Prior Knowledge Provision Implicated by Insured’s Pre-Policy Inception Knowledge of Employee Allegations of Workplace Harassment

August 31, 2012

The United States District Court for the Eastern District of Missouri, applying Missouri law, has held that a prior knowledge provision barred coverage for an employee’s suit when the insured received a letter from the employee alleging workplace harassment and a Notice of Charge by the U.S. Equal Employment Opportunity Commission.  City of Maplewood, Missouri v. Northland Cas. Co., 2012 WL 3578695 (E.D. Mo. Aug. 20, 2012).  The court also held in the alternative that coverage was unavailable because the insured did not provide notice of the claim until nearly two years after the claims-made and reported policy period expired. 

The insured, a municipality, sought coverage for a suit by its employee alleging workplace harassment.  The insurer denied coverage for the suit based on the policy’s prior knowledge provision, which carved out coverage for any claim arising from any “facts and circumstances which would cause a reasonable person to believe a claim would be made and which are known to any Insured” before the inception of the policy.  The insurer also contended that the employee’s suit did not trigger coverage under the claims-made and reported policy because it was not tendered during the policy period.

The court held that the prior knowledge provision barred coverage for the employee’s suit.  The court held that the municipality had knowledge before the policy’s inception date of the employee’s allegations in the suit because the employee sent a letter to the municipality asserting workplace harassment and the municipality received a Notice of Charge filed by the employee with the U.S. Equal Employment Opportunity Commission.  The court reasoned that these facts “would cause a reasonable person to believe that a claim would be made.”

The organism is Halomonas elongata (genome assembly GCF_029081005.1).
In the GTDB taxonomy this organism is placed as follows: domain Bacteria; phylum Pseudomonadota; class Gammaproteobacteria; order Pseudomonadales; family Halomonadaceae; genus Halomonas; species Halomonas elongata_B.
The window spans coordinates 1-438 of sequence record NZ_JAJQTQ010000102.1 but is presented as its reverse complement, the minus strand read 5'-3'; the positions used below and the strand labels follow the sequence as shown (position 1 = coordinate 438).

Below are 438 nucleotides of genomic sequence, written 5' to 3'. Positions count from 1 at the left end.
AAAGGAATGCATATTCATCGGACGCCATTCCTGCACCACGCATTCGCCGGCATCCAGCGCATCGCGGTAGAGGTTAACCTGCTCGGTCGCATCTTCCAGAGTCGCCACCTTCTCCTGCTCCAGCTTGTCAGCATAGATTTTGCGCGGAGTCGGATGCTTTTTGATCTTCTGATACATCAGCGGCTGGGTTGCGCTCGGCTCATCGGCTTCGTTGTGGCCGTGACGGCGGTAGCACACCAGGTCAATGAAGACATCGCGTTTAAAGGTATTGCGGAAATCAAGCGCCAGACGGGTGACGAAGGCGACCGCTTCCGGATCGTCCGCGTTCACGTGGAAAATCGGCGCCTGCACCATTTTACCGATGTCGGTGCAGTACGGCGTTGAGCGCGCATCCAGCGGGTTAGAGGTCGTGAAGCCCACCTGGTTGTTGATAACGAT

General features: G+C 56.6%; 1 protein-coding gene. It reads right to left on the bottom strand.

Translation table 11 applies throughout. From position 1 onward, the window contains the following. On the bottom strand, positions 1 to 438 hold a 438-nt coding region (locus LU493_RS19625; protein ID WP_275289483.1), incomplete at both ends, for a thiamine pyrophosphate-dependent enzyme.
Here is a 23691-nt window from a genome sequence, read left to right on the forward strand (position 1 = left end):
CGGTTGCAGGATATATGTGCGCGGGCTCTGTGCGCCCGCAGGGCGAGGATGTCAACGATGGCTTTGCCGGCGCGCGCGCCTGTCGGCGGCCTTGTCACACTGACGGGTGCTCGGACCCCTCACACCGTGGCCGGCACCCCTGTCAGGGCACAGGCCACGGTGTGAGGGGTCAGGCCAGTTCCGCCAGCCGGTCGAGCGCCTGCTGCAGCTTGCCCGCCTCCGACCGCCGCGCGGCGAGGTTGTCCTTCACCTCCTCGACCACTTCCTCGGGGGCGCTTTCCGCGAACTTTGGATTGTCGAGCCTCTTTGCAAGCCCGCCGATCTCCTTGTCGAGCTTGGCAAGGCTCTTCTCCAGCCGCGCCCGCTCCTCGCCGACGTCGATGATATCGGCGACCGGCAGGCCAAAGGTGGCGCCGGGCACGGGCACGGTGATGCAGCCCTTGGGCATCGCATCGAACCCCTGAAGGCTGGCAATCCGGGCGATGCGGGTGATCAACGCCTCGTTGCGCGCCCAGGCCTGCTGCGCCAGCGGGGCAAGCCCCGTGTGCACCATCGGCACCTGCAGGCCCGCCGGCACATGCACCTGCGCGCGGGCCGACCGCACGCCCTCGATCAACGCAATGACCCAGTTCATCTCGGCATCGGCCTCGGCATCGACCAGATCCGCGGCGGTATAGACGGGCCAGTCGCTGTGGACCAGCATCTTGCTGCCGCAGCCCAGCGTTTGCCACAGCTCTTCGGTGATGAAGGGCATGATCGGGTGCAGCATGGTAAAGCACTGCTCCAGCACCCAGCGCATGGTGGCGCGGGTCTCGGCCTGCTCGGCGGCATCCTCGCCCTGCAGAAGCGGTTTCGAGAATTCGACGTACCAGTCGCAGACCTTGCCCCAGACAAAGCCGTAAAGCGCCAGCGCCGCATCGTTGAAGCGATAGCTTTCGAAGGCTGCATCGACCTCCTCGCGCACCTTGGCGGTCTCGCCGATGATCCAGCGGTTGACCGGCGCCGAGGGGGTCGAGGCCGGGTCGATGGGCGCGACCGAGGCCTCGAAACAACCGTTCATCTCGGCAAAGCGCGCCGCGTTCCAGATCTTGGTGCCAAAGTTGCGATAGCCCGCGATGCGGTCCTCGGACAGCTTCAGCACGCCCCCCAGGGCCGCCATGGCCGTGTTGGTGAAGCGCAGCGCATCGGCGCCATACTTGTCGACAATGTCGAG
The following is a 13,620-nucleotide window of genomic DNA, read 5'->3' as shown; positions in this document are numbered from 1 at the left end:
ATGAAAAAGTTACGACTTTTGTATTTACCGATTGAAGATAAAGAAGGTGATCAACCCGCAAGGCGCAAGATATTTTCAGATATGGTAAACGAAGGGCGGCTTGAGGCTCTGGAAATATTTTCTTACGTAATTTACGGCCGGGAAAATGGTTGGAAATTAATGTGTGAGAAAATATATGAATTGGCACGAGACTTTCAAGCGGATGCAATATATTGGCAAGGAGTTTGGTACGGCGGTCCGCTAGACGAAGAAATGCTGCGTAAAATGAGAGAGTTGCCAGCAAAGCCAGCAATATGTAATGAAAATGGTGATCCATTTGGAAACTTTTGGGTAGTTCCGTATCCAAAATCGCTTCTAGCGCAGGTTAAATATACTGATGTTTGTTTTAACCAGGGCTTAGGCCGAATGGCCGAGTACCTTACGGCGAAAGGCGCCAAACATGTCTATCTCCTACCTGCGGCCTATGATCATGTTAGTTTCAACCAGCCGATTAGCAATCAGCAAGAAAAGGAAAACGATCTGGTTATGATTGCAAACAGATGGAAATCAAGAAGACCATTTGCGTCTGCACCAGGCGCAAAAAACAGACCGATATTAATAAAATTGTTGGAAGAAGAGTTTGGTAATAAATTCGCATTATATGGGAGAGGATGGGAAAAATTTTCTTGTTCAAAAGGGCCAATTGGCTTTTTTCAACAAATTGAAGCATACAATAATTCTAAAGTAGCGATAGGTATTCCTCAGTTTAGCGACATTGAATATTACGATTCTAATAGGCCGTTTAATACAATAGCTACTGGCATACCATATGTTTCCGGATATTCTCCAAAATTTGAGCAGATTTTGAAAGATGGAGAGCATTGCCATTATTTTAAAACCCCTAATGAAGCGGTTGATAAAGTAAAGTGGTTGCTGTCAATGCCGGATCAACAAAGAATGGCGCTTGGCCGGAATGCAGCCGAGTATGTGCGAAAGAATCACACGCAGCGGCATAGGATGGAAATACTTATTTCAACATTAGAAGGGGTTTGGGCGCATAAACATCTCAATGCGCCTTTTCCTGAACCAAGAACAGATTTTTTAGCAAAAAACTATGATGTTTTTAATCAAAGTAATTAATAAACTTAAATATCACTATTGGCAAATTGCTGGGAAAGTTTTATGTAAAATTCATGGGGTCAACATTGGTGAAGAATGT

The court also held that no coverage was available for the employee’s suit because the municipality did not provide notice of the employee’s suit until two years after the expiration of the claims-made and reported policy.

The opinion is available here.

Read Time: 2 min
Jump to top of page

Wiley Rein LLP Cookie Preference Center

Your Privacy

When you visit our website, we use cookies on your browser to collect information. The information collected might relate to you, your preferences, or your device, and is mostly used to make the site work as you expect it to and to provide a more personalized web experience. For more information about how we use Cookies, please see our Privacy Policy.

Strictly Necessary Cookies

Always Active

Necessary cookies enable core functionality such as security, network management, and accessibility. These cookies may only be disabled by changing your browser settings, but this may affect how the website functions.

Functional Cookies

Always Active

Some functions of the site require remembering user choices, for example your cookie preference, or keyword search highlighting. These do not store any personal information.

Form Submissions

Always Active

When submitting your data, for example on a contact form or event registration, a cookie might be used to monitor the state of your submission across pages.

Performance Cookies

Performance cookies help us improve our website by collecting and reporting information on its usage. We access and process information from these cookies at an aggregate level.

Powered by Firmseek